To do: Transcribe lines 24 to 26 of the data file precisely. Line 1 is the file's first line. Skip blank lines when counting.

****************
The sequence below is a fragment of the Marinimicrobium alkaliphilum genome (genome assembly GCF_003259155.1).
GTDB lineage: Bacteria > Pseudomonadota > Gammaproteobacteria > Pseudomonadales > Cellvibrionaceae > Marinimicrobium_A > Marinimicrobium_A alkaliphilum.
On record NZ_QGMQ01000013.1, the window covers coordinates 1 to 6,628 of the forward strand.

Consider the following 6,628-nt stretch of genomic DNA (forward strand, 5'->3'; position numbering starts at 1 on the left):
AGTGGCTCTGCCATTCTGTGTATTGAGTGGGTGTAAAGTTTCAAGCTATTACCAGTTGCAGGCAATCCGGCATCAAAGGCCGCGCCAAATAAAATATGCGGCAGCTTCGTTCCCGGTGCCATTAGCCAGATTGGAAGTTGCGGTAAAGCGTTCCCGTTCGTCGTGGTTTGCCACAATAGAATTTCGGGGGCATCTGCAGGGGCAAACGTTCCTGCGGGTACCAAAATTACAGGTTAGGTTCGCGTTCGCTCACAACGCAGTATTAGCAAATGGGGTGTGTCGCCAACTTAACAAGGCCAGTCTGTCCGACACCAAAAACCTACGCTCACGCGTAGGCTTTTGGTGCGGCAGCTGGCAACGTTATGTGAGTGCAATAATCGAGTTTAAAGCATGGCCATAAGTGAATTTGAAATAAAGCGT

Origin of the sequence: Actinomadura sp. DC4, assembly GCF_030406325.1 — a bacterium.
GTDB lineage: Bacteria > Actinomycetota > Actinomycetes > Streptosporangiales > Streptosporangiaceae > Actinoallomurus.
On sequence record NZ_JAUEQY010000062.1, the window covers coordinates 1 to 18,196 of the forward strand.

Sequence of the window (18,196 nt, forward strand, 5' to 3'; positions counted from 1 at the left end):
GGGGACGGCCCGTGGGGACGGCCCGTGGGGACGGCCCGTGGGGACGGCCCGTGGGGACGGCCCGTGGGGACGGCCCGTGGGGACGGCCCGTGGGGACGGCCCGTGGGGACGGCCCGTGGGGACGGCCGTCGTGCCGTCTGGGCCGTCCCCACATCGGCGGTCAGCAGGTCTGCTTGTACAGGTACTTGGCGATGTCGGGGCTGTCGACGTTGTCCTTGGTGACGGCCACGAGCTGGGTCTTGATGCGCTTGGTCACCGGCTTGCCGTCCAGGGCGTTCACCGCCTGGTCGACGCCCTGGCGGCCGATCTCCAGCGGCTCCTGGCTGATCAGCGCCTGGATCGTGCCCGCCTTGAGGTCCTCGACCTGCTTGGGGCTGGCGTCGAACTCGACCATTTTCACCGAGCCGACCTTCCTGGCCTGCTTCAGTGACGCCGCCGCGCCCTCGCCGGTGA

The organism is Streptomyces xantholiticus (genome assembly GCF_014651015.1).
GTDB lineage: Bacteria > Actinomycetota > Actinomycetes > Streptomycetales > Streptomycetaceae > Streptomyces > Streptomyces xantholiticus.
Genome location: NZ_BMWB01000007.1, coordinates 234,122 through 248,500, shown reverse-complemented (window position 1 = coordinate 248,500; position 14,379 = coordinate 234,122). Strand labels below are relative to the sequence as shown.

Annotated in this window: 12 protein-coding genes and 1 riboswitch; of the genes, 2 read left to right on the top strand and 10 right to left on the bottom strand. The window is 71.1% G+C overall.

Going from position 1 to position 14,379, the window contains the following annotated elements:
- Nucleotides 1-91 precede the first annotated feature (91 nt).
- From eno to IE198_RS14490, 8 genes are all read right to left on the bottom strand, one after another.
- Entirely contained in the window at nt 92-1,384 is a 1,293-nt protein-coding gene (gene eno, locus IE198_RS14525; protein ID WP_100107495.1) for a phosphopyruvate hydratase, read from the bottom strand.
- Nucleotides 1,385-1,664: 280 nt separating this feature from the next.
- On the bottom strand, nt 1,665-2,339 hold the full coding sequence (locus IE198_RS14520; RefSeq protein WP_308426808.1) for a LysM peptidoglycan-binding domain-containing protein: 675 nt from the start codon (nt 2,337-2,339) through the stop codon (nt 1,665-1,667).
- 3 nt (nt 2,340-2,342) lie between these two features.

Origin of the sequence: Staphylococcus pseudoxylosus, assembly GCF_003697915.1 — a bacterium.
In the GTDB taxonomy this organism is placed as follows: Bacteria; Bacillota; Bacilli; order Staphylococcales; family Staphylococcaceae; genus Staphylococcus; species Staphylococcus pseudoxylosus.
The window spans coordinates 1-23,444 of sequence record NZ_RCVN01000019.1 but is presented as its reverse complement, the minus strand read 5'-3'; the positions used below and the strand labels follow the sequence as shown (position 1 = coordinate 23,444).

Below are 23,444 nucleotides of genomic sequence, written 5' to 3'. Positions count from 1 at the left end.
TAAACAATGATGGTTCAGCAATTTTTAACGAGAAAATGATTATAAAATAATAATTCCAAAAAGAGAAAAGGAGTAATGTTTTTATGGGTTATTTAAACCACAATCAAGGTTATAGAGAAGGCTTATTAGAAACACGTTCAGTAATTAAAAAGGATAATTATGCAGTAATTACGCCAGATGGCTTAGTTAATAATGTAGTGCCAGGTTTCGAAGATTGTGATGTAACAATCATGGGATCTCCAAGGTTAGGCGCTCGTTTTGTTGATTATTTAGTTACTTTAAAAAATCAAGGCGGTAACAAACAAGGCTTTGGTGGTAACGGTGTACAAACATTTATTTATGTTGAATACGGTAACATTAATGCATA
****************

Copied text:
The window spans coordinates 1-23,444 of sequence record NZ_RCVN01000019.1 but is presented as its reverse complement, the minus strand read 5'-3'; the positions used below and the strand labels follow the sequence as shown (position 1 = coordinate 23,444).

Below are 23,444 nucleotides of genomic sequence, written 5' to 3'. Positions count from 1 at the left end.
TAAACAATGATGGTTCAGCAATTTTTAACGAGAAAATGATTATAAAATAATAATTCCAAAAAGAGAAAAGGAGTAATGTTTTTATGGGTTATTTAAACCACAATCAAGGTTATAGAGAAGGCTTATTAGAAACACGTTCAGTAATTAAAAAGGATAATTATGCAGTAATTACGCCAGATGGCTTAGTTAATAATGTAGTGCCAGGTTTCGAAGATTGTGATGTAACAATCATGGGATCTCCAAGGTTAGGCGCTCGTTTTGTTGATTATTTAGTTACTTTAAAAAATCAAGGCGGTAACAAACAAGGCTTTGGTGGTAACGGTGTACAAACATTTATTTATGTTGAATACGGTAACATTAATGCATA